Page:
Nintendo Reveals Its Stance on Generative AI In First-Party Games

Nintendo recently assured gamers that it won’t be using generative AI in its first-party games anytime soon. The past few years have been eventful for Nintendo fans, with plenty of blockbuster first-party titles debuting on the Switch, including The Legend of Zelda: Tears of the Kingdom, Super Mario Bros. Wonder, and solid remasters of classics like Paper Mario: The Thousand-Year Door. Additionally, Nintendo has confirmed that its next console will be revealed at some point between now and 2025.

As exciting as the future may be, there are some aspects that gamers aren't especially thrilled about, with one controversial subject being the use of generative AI in media. Over the past few years, AI programs like ChatGPT and Midjourney have become increasingly advanced, much to the concern of artists and writers losing job opportunities due to companies incorporating this new technology. Not even the gaming industry is immune, as companies like Wizards of the Coast and Square Enix have come under fire for their use and endorsement of generative AI in the past.

Nintendo recently revealed its own stance on the use of generative AI during a Q&A session with investors (via TweakTown). President Shuntaro Furukawa was asked about using AI in future first-party Nintendo games, responding by saying that his company has no plans to do so. While Furukawa acknowledges that AI has been used in the past to control enemy character movements, generative AI can lead to issues with intellectual property rights due to the question of who owns the content created by using it.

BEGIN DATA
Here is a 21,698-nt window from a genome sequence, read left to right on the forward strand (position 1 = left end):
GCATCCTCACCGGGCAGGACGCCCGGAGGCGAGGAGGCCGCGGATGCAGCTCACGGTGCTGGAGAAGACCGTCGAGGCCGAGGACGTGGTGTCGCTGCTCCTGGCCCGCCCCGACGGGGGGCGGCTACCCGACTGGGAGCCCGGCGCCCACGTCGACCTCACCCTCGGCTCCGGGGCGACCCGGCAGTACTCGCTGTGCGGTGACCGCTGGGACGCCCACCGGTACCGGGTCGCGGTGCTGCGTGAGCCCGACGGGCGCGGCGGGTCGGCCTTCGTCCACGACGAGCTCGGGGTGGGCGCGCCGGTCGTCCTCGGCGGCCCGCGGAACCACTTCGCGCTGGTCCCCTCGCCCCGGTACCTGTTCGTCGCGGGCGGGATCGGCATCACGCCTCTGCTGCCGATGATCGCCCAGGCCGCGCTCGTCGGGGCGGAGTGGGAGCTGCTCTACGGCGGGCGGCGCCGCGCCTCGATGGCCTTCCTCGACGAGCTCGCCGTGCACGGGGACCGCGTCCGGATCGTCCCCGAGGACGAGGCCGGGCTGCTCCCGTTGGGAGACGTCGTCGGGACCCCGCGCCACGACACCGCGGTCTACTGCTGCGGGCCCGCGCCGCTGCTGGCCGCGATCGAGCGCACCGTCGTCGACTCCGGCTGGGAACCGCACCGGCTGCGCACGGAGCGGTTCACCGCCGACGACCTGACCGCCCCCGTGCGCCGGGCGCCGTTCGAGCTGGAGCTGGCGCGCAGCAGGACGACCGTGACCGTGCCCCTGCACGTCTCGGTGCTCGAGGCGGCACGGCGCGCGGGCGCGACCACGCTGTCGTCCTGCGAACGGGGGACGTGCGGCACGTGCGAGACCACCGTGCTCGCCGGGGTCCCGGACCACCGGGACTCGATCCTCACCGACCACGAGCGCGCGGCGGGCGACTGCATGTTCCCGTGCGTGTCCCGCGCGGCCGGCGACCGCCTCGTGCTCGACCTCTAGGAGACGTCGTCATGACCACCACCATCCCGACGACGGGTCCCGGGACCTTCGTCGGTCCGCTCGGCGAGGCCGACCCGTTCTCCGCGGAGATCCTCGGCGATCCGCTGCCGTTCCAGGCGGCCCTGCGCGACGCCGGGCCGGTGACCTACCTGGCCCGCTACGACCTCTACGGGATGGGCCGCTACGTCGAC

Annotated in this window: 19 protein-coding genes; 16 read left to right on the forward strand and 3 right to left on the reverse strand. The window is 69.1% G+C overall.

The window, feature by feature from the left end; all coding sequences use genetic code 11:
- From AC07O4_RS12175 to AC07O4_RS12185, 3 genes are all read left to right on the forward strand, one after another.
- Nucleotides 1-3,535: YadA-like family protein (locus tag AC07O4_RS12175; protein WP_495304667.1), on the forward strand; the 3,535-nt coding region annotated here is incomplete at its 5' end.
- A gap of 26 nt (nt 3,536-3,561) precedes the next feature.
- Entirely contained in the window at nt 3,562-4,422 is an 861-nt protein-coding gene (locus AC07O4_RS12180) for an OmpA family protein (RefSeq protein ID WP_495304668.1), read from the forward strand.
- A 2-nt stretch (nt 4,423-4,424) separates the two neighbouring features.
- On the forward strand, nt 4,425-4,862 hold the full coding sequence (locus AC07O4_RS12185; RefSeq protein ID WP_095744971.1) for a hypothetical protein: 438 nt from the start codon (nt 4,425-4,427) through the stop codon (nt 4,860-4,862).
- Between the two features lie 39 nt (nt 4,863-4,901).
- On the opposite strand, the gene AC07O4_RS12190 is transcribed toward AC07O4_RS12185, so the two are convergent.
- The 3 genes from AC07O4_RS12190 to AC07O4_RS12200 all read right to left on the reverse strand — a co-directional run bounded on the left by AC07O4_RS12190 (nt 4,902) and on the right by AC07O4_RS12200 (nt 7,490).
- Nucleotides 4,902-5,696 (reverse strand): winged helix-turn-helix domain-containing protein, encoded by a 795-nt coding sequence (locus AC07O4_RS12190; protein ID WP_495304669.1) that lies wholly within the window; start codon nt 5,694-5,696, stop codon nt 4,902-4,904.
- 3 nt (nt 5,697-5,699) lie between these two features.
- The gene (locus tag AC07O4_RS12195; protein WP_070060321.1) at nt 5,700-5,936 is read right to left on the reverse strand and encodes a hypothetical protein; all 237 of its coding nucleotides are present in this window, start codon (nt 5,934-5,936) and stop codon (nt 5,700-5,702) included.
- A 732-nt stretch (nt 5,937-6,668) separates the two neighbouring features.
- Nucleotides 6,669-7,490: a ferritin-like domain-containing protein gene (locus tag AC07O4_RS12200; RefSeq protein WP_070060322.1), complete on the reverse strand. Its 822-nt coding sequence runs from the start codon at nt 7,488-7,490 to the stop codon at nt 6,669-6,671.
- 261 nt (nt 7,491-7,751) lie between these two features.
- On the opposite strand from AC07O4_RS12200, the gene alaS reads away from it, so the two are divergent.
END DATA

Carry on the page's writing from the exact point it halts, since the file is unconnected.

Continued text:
Furukawa explains that his company has “decades of know-how in creating optimal gaming experiences for customers,” and while it will remain open-minded about future technological developments, Nintendo wishes to continue making unique content that could not be replicated using technology alone. This stands in contrast to console competitor Xbox, which has indicated that it plans to use AI to help create quests and write dialogue in future projects.

On the other hand, Nintendo is more concerned about the implications AI has for IP rights, something that the legendary company has aggressively prioritized in the past by issuing cease-and-desists to unauthorized fan projects and suing modding companies for selling pirated hardware. Generative AI remains a controversial topic in the gaming industry, with major companies like Nintendo taking a strong stance in the ever-growing debate about where these programs belong in a field driven by artistic expression.

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always the way... out with the old, in with the new

especially when it's gonna save them a buck or two


They all need to just say no to AI but we all know they won't it'll save them money